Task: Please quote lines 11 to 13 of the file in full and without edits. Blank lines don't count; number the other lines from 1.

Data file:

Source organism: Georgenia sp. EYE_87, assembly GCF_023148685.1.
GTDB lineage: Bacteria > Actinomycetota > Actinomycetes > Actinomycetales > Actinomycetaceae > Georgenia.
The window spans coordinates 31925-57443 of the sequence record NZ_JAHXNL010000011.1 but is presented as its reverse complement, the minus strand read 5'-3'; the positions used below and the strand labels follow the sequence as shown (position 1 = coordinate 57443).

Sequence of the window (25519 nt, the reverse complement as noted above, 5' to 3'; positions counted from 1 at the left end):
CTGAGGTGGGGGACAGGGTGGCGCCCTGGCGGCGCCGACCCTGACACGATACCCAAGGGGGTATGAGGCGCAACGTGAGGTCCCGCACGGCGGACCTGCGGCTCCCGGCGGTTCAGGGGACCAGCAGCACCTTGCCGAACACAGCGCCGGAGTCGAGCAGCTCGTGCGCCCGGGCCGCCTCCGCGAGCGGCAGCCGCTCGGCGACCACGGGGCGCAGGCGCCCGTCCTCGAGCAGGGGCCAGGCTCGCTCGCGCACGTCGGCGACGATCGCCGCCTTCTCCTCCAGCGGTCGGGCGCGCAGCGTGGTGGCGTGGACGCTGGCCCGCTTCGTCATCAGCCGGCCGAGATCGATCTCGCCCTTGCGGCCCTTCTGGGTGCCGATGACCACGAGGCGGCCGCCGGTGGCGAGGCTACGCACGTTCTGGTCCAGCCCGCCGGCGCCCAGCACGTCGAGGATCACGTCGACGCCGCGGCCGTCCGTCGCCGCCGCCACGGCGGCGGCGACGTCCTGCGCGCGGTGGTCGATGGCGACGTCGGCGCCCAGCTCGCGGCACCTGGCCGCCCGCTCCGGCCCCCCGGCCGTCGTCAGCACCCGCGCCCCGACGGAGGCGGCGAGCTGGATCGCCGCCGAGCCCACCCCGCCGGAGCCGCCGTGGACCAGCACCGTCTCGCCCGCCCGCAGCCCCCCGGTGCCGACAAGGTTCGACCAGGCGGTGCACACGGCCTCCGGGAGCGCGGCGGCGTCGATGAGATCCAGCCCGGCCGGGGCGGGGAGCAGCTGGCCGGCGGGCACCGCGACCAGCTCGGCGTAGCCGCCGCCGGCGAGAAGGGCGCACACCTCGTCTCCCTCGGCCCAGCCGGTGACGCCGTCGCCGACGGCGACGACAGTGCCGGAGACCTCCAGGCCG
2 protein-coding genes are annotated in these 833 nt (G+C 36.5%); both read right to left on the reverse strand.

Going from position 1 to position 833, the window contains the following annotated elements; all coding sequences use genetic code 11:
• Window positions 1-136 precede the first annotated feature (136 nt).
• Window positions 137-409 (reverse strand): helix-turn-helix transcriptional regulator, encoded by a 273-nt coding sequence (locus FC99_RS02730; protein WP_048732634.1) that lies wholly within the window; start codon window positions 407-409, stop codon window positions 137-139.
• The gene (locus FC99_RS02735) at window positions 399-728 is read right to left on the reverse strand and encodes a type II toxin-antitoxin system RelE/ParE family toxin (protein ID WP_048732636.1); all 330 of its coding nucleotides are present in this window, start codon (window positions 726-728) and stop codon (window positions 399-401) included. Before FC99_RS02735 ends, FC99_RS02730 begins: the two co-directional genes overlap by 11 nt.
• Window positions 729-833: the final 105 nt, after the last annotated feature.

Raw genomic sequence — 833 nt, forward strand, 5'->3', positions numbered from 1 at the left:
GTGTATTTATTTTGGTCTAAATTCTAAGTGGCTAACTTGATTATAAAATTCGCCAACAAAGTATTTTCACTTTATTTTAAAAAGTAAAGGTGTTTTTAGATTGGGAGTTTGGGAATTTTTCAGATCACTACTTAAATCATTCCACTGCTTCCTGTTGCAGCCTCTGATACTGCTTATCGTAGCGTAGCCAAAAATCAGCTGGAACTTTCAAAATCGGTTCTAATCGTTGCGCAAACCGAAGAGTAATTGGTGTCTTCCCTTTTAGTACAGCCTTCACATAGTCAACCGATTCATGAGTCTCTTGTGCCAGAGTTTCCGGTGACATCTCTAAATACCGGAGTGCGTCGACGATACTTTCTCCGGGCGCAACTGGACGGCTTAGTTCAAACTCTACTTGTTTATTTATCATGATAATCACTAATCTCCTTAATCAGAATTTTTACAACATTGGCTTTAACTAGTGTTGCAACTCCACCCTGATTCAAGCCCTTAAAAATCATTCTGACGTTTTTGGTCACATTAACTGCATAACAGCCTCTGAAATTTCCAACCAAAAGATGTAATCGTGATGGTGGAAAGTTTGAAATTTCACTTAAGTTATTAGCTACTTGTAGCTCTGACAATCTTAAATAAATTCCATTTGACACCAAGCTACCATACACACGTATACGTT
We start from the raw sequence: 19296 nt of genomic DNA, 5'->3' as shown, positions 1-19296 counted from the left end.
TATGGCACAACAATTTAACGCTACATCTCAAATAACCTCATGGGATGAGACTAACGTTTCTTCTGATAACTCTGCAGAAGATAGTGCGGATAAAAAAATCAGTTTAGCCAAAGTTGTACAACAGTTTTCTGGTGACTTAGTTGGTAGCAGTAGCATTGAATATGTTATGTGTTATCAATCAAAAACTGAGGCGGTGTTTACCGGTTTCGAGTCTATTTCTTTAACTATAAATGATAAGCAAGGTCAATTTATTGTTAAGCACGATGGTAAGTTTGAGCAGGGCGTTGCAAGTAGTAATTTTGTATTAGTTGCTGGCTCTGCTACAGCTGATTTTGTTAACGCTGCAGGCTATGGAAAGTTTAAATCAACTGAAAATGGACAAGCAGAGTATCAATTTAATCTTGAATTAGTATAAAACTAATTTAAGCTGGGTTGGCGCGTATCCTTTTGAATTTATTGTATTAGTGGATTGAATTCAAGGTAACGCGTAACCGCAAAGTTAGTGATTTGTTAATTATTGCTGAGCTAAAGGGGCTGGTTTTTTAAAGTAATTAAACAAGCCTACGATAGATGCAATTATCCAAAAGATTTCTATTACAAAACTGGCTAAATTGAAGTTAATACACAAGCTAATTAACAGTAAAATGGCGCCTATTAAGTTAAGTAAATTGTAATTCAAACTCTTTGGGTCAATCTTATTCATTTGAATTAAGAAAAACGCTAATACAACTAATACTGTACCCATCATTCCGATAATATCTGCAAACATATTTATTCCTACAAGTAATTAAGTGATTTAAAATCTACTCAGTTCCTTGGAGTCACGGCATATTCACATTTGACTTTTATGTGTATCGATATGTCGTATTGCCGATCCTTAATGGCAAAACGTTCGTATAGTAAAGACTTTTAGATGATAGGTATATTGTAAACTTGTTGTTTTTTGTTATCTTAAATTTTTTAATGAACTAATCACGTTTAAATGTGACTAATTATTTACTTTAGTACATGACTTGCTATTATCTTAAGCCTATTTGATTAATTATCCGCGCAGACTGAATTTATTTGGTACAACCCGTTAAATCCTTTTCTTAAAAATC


• Window positions 729-833: the final 105 nt, after the last annotated feature.

Raw genomic sequence — 833 nt, forward strand, 5'->3', positions numbered from 1 at the left:
GTGTATTTATTTTGGTCTAAATTCTAAGTGGCTAACTTGATTATAAAATTCGCCAACAAAGTATTTTCACTTTATTTTAAAAAGTAAAGGTGTTTTTAGATTGGGAGTTTGGGAATTTTTCAGATCACTACTTAAATCATTCCACTGCTTCCTGTTGCAGCCTCTGATACTGCTTATCGTAGCGTAGCCAAAAATCAGCTGGAACTTTCAAAATCGGTTCTAATCGTTGCGCAAACCGAAGAGTAATTGGTGTCTTCCCTTTTAGTACAGCCTTCACATAGTCAACCGATTCATGAGTCTCTTGTGCCAGAGTTTCCGGTGACATCTCTAAATACCGGAGTGCGTCGACGATACTTTCTCCGGGCGCAACTGGACGGCTTAGTTCAAACTCTACTTGTTTATTTATCATGATAATCACTAATCTCCTTAATCAGAATTTTTACAACATTGGCTTTAACTAGTGTTGCAACTCCACCCTGATTCAAGCCCTTAAAAATCATTCTGACGTTTTTGGTCACATTAACTGCATAACAGCCTCTGAAATTTCCAACCAAAAGATGTAATCGTGATGGTGGAAAGTTTGAAATTTCACTTAAGTTATTAGCTACTTGTAGCTCTGACAATCTTAAATAAATTCCATTTGACACCAAGCTACCATACACACGTATACGTT